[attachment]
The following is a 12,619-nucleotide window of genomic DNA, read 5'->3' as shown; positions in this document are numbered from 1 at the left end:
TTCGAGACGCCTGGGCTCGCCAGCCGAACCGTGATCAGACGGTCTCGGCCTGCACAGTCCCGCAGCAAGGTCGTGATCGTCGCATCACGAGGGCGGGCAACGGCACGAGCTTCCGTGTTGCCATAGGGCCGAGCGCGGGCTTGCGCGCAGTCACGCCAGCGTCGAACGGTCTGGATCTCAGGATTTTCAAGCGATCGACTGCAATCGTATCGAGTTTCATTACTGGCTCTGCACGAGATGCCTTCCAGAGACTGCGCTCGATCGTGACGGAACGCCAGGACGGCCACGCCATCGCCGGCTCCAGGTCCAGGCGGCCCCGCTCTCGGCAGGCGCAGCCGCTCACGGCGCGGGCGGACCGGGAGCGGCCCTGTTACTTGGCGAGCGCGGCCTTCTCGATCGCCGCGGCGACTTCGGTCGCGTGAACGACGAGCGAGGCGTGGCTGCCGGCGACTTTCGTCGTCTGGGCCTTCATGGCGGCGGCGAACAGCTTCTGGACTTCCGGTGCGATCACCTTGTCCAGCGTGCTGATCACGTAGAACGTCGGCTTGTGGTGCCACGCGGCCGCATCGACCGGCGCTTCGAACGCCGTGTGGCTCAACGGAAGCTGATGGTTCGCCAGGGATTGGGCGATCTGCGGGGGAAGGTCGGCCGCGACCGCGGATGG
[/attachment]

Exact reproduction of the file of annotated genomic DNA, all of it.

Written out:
The following is a 12,619-nucleotide window of genomic DNA, read 5'->3' as shown; positions in this document are numbered from 1 at the left end:
TTCGAGACGCCTGGGCTCGCCAGCCGAACCGTGATCAGACGGTCTCGGCCTGCACAGTCCCGCAGCAAGGTCGTGATCGTCGCATCACGAGGGCGGGCAACGGCACGAGCTTCCGTGTTGCCATAGGGCCGAGCGCGGGCTTGCGCGCAGTCACGCCAGCGTCGAACGGTCTGGATCTCAGGATTTTCAAGCGATCGACTGCAATCGTATCGAGTTTCATTACTGGCTCTGCACGAGATGCCTTCCAGAGACTGCGCTCGATCGTGACGGAACGCCAGGACGGCCACGCCATCGCCGGCTCCAGGTCCAGGCGGCCCCGCTCTCGGCAGGCGCAGCCGCTCACGGCGCGGGCGGACCGGGAGCGGCCCTGTTACTTGGCGAGCGCGGCCTTCTCGATCGCCGCGGCGACTTCGGTCGCGTGAACGACGAGCGAGGCGTGGCTGCCGGCGACTTTCGTCGTCTGGGCCTTCATGGCGGCGGCGAACAGCTTCTGGACTTCCGGTGCGATCACCTTGTCCAGCGTGCTGATCACGTAGAACGTCGGCTTGTGGTGCCACGCGGCCGCATCGACCGGCGCTTCGAACGCCGTGTGGCTCAACGGAAGCTGATGGTTCGCCAGGGATTGGGCGATCTGCGGGGGAAGGTCGGCCGCGACCGCGGATGG